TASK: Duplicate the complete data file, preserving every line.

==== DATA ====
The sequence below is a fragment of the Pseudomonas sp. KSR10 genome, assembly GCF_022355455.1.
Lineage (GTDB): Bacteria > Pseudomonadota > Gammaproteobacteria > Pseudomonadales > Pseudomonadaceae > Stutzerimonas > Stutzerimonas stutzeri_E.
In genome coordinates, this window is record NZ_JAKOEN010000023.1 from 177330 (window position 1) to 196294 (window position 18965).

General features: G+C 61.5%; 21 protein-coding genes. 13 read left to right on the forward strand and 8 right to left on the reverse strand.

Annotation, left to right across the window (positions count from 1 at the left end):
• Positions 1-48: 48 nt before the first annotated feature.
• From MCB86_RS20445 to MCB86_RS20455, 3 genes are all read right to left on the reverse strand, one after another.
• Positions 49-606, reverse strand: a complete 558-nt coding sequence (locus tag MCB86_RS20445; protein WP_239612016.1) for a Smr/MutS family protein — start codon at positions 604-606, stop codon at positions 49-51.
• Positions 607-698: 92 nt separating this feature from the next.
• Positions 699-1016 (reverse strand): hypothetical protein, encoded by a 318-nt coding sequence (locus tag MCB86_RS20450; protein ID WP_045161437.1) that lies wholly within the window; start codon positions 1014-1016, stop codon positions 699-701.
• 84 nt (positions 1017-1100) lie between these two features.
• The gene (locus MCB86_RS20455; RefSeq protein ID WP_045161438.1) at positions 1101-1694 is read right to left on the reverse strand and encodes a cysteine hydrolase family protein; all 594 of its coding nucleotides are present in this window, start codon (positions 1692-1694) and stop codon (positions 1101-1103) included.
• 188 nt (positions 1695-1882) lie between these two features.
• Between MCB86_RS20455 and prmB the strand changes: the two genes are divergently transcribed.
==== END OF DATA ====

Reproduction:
The sequence below is a fragment of the Pseudomonas sp. KSR10 genome, assembly GCF_022355455.1.
Lineage (GTDB): Bacteria > Pseudomonadota > Gammaproteobacteria > Pseudomonadales > Pseudomonadaceae > Stutzerimonas > Stutzerimonas stutzeri_E.
In genome coordinates, this window is record NZ_JAKOEN010000023.1 from 177330 (window position 1) to 196294 (window position 18965).

General features: G+C 61.5%; 21 protein-coding genes. 13 read left to right on the forward strand and 8 right to left on the reverse strand.

Annotation, left to right across the window (positions count from 1 at the left end):
• Positions 1-48: 48 nt before the first annotated feature.
• From MCB86_RS20445 to MCB86_RS20455, 3 genes are all read right to left on the reverse strand, one after another.
• Positions 49-606, reverse strand: a complete 558-nt coding sequence (locus tag MCB86_RS20445; protein WP_239612016.1) for a Smr/MutS family protein — start codon at positions 604-606, stop codon at positions 49-51.
• Positions 607-698: 92 nt separating this feature from the next.
• Positions 699-1016 (reverse strand): hypothetical protein, encoded by a 318-nt coding sequence (locus tag MCB86_RS20450; protein ID WP_045161437.1) that lies wholly within the window; start codon positions 1014-1016, stop codon positions 699-701.
• 84 nt (positions 1017-1100) lie between these two features.
• The gene (locus MCB86_RS20455; RefSeq protein ID WP_045161438.1) at positions 1101-1694 is read right to left on the reverse strand and encodes a cysteine hydrolase family protein; all 594 of its coding nucleotides are present in this window, start codon (positions 1692-1694) and stop codon (positions 1101-1103) included.
• 188 nt (positions 1695-1882) lie between these two features.
• Between MCB86_RS20455 and prmB the strand changes: the two genes are divergently transcribed.